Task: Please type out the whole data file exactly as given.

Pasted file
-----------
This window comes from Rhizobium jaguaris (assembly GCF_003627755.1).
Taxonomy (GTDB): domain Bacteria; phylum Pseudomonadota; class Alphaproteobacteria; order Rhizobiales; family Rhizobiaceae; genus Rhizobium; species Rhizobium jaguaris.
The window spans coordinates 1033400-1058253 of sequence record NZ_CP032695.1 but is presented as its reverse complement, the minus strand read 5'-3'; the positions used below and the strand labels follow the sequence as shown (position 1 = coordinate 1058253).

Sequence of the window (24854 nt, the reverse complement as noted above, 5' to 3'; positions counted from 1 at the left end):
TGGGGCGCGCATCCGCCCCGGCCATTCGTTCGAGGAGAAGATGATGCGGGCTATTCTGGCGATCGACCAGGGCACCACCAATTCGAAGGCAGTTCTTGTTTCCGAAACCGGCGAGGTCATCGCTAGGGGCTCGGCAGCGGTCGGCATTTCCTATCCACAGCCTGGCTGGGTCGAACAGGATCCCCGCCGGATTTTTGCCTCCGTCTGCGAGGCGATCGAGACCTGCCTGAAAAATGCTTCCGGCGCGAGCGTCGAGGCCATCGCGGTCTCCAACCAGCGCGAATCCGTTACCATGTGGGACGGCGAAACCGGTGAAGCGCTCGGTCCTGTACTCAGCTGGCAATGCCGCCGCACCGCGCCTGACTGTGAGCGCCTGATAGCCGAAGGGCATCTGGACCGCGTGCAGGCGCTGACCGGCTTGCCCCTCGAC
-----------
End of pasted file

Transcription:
This window comes from Rhizobium jaguaris (assembly GCF_003627755.1).
Taxonomy (GTDB): domain Bacteria; phylum Pseudomonadota; class Alphaproteobacteria; order Rhizobiales; family Rhizobiaceae; genus Rhizobium; species Rhizobium jaguaris.
The window spans coordinates 1033400-1058253 of sequence record NZ_CP032695.1 but is presented as its reverse complement, the minus strand read 5'-3'; the positions used below and the strand labels follow the sequence as shown (position 1 = coordinate 1058253).

Sequence of the window (24854 nt, the reverse complement as noted above, 5' to 3'; positions counted from 1 at the left end):
TGGGGCGCGCATCCGCCCCGGCCATTCGTTCGAGGAGAAGATGATGCGGGCTATTCTGGCGATCGACCAGGGCACCACCAATTCGAAGGCAGTTCTTGTTTCCGAAACCGGCGAGGTCATCGCTAGGGGCTCGGCAGCGGTCGGCATTTCCTATCCACAGCCTGGCTGGGTCGAACAGGATCCCCGCCGGATTTTTGCCTCCGTCTGCGAGGCGATCGAGACCTGCCTGAAAAATGCTTCCGGCGCGAGCGTCGAGGCCATCGCGGTCTCCAACCAGCGCGAATCCGTTACCATGTGGGACGGCGAAACCGGTGAAGCGCTCGGTCCTGTACTCAGCTGGCAATGCCGCCGCACCGCGCCTGACTGTGAGCGCCTGATAGCCGAAGGGCATCTGGACCGCGTGCAGGCGCTGACCGGCTTGCCCCTCGAC